Today is Saint John’s Eve, the eve of celebration before Saint John the Baptist’s birthday. It’s quite peculiar that what is commemorated here is the birthday and not the death of said Saint; usually it is their death day that is being honored. The Bible says that St. John was born 6 months before Jesus, so they fixed his b-day on June 24th. In Scandinavia – the feast is held the evening before – i.e. the 23rd of June, which is today. Yeeeeeey!
Now why am I so excited about this? I am an atheist and have no reason to celebrate religious feasts like St. Johns Eve and X-mas. Well, I have one reason: Bonfires! Big bonfires! The bonfires the kids look at with Awe!
The Feast of Saint John closely coincides with the June solstice, and that is actually what is celebrated. In fact – the way we celebrate was deemed immoral by the church all the way back from the Reformation in the 16th century.
In Norway the evening is called Sankt Hans or Jonsok, and the tradition is to gather around a large bonfire on the beach and have a nice time with family, friends and neighbors. It’s a celebration of summer, of the light summer nights. We roast hotdogs on a stick over the fire, chat, sing, dance, and laugh.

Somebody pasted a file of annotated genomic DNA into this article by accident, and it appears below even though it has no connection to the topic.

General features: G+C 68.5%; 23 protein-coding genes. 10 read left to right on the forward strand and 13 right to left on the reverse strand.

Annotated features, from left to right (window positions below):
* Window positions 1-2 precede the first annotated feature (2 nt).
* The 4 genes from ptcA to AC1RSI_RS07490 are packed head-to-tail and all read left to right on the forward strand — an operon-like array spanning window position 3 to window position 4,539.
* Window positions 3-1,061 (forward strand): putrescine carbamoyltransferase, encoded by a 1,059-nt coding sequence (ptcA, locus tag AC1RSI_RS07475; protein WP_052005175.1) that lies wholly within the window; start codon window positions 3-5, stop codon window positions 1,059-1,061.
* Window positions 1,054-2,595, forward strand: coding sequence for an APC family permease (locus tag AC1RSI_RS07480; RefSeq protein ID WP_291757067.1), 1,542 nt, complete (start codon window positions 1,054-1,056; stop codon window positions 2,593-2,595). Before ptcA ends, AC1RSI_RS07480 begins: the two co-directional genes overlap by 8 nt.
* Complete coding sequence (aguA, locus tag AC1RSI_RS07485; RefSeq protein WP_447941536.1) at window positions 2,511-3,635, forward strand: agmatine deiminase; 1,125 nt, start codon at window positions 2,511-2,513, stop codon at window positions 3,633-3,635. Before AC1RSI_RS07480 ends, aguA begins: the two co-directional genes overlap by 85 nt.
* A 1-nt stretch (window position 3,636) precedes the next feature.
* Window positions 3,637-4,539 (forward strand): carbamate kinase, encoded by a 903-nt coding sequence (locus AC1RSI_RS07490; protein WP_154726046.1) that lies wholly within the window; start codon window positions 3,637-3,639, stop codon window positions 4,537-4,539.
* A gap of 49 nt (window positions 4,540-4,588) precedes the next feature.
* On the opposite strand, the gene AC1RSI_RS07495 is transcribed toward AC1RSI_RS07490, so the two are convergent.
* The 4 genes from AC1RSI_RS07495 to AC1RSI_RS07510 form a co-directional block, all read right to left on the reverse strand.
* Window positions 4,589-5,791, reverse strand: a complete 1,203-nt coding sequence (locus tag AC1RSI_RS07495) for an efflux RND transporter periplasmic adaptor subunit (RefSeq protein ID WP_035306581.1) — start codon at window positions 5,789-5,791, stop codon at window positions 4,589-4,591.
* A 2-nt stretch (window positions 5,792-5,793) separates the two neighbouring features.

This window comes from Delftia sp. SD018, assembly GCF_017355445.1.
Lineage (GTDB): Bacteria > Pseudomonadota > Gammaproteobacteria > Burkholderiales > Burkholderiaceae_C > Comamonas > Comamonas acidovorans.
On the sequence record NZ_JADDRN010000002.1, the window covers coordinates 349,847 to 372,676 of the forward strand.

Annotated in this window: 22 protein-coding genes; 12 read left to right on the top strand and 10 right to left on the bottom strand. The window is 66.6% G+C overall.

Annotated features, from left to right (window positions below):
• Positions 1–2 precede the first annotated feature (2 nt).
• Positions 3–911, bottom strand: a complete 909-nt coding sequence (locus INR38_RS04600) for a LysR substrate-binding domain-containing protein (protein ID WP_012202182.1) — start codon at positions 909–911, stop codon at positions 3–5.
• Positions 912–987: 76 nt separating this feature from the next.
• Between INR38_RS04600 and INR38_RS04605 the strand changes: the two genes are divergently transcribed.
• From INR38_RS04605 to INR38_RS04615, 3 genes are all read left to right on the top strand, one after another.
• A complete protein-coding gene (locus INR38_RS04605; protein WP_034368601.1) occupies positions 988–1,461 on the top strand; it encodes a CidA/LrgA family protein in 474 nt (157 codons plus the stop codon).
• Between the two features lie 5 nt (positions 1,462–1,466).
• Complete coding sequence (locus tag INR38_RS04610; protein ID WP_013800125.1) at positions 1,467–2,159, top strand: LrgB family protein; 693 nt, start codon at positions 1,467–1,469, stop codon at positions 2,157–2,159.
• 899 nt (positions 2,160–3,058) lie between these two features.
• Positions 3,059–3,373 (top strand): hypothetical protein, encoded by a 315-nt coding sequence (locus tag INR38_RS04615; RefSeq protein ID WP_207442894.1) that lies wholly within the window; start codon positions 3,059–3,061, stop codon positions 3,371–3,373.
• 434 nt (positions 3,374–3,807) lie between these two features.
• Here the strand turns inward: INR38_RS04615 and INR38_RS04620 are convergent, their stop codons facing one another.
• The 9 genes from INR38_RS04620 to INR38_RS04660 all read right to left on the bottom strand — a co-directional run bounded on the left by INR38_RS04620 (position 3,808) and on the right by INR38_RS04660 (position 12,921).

The Swedes have the best celebration of St. Johns Eve; Midsommar Afton! (Midsummers eve) – originally a fertility festival. They eat a type of herring (really yummy) and raise a May Pole and dance around it. The old traditions have survived better in Sweden then in Denmark and Norway. Sweden is the place to experience this feast!
Here in Denmark the kids will make Witch dolls that they dress up in old clothes. The creator of the most evil looking Witch will be rewarded. Then they burn the Witches on the bonfire. (I am not particularly fond of that tradition, but hey – this time around it’s not real people being burned on grounds of false accusations of Witchcraft.) Other than that, it is as in Norway and Sweden – with family fun and partying and good fun.
Wherever you are – I wish you a fab Saint John’s Eve/Jonsok/Midsommar Afton/Thursday – with or whithout Saints and Witches!